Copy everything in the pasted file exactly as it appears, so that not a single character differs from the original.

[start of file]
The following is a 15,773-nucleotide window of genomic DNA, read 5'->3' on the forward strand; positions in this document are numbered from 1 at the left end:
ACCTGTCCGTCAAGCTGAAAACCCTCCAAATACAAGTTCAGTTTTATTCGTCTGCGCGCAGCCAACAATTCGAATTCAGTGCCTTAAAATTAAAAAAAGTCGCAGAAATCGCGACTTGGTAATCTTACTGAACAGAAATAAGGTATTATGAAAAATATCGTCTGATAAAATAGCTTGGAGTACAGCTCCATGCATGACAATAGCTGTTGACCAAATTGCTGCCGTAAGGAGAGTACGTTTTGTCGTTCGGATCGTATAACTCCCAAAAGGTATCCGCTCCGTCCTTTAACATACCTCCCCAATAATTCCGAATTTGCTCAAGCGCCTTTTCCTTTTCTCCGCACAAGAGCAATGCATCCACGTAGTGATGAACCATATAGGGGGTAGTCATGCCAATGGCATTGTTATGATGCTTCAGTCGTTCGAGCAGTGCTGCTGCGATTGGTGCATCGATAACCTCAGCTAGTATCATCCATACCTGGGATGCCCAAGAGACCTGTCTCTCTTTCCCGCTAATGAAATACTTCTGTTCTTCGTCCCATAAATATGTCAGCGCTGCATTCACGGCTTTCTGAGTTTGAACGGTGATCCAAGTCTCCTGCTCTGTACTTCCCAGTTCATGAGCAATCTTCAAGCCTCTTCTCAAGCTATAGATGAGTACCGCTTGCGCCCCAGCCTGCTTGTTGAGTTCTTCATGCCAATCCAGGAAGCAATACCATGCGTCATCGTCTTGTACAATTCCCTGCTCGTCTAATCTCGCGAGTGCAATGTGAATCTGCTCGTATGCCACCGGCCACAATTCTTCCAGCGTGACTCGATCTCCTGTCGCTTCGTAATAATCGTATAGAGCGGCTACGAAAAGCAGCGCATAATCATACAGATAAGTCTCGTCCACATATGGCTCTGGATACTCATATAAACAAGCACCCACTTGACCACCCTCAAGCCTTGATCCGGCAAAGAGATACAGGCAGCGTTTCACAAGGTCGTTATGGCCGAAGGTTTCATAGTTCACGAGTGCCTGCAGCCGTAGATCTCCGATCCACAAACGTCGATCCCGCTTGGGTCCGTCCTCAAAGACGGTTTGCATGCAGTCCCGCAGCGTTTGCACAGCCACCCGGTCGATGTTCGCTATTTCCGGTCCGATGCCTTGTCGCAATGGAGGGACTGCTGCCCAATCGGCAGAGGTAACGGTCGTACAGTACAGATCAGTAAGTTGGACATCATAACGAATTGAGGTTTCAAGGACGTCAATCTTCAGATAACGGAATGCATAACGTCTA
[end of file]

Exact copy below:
The following is a 15,773-nucleotide window of genomic DNA, read 5'->3' on the forward strand; positions in this document are numbered from 1 at the left end:
ACCTGTCCGTCAAGCTGAAAACCCTCCAAATACAAGTTCAGTTTTATTCGTCTGCGCGCAGCCAACAATTCGAATTCAGTGCCTTAAAATTAAAAAAAGTCGCAGAAATCGCGACTTGGTAATCTTACTGAACAGAAATAAGGTATTATGAAAAATATCGTCTGATAAAATAGCTTGGAGTACAGCTCCATGCATGACAATAGCTGTTGACCAAATTGCTGCCGTAAGGAGAGTACGTTTTGTCGTTCGGATCGTATAACTCCCAAAAGGTATCCGCTCCGTCCTTTAACATACCTCCCCAATAATTCCGAATTTGCTCAAGCGCCTTTTCCTTTTCTCCGCACAAGAGCAATGCATCCACGTAGTGATGAACCATATAGGGGGTAGTCATGCCAATGGCATTGTTATGATGCTTCAGTCGTTCGAGCAGTGCTGCTGCGATTGGTGCATCGATAACCTCAGCTAGTATCATCCATACCTGGGATGCCCAAGAGACCTGTCTCTCTTTCCCGCTAATGAAATACTTCTGTTCTTCGTCCCATAAATATGTCAGCGCTGCATTCACGGCTTTCTGAGTTTGAACGGTGATCCAAGTCTCCTGCTCTGTACTTCCCAGTTCATGAGCAATCTTCAAGCCTCTTCTCAAGCTATAGATGAGTACCGCTTGCGCCCCAGCCTGCTTGTTGAGTTCTTCATGCCAATCCAGGAAGCAATACCATGCGTCATCGTCTTGTACAATTCCCTGCTCGTCTAATCTCGCGAGTGCAATGTGAATCTGCTCGTATGCCACCGGCCACAATTCTTCCAGCGTGACTCGATCTCCTGTCGCTTCGTAATAATCGTATAGAGCGGCTACGAAAAGCAGCGCATAATCATACAGATAAGTCTCGTCCACATATGGCTCTGGATACTCATATAAACAAGCACCCACTTGACCACCCTCAAGCCTTGATCCGGCAAAGAGATACAGGCAGCGTTTCACAAGGTCGTTATGGCCGAAGGTTTCATAGTTCACGAGTGCCTGCAGCCGTAGATCTCCGATCCACAAACGTCGATCCCGCTTGGGTCCGTCCTCAAAGACGGTTTGCATGCAGTCCCGCAGCGTTTGCACAGCCACCCGGTCGATGTTCGCTATTTCCGGTCCGATGCCTTGTCGCAATGGAGGGACTGCTGCCCAATCGGCAGAGGTAACGGTCGTACAGTACAGATCAGTAAGTTGGACATCATAACGAATTGAGGTTTCAAGGACGTCAATCTTCAGATAACGGAATGCATAACGTCTA